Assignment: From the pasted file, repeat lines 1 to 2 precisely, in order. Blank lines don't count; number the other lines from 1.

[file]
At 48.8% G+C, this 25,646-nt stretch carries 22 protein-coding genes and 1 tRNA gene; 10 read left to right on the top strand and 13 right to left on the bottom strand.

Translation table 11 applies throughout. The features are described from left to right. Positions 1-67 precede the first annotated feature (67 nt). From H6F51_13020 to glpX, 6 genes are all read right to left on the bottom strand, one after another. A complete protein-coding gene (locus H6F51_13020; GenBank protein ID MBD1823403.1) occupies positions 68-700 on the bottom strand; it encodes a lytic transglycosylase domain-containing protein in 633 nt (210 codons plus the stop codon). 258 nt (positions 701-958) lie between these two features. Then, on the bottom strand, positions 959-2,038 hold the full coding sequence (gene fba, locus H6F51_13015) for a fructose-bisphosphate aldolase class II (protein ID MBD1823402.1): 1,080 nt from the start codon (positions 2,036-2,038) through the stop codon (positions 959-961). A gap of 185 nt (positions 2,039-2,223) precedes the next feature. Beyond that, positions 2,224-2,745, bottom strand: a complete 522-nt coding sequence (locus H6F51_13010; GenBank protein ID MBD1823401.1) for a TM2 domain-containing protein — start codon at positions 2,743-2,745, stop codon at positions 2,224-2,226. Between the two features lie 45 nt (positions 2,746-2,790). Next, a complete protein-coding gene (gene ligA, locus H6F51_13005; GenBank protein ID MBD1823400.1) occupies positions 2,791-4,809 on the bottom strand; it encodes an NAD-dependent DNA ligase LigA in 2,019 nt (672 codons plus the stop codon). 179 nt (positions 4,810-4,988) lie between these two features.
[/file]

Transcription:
At 48.8% G+C, this 25,646-nt stretch carries 22 protein-coding genes and 1 tRNA gene; 10 read left to right on the top strand and 13 right to left on the bottom strand.

Translation table 11 applies throughout. The features are described from left to right. Positions 1-67 precede the first annotated feature (67 nt). From H6F51_13020 to glpX, 6 genes are all read right to left on the bottom strand, one after another. A complete protein-coding gene (locus H6F51_13020; GenBank protein ID MBD1823403.1) occupies positions 68-700 on the bottom strand; it encodes a lytic transglycosylase domain-containing protein in 633 nt (210 codons plus the stop codon). 258 nt (positions 701-958) lie between these two features. Then, on the bottom strand, positions 959-2,038 hold the full coding sequence (gene fba, locus H6F51_13015) for a fructose-bisphosphate aldolase class II (protein ID MBD1823402.1): 1,080 nt from the start codon (positions 2,036-2,038) through the stop codon (positions 959-961). A gap of 185 nt (positions 2,039-2,223) precedes the next feature. Beyond that, positions 2,224-2,745, bottom strand: a complete 522-nt coding sequence (locus H6F51_13010; GenBank protein ID MBD1823401.1) for a TM2 domain-containing protein — start codon at positions 2,743-2,745, stop codon at positions 2,224-2,226. Between the two features lie 45 nt (positions 2,746-2,790). Next, a complete protein-coding gene (gene ligA, locus H6F51_13005; GenBank protein ID MBD1823400.1) occupies positions 2,791-4,809 on the bottom strand; it encodes an NAD-dependent DNA ligase LigA in 2,019 nt (672 codons plus the stop codon). 179 nt (positions 4,810-4,988) lie between these two features.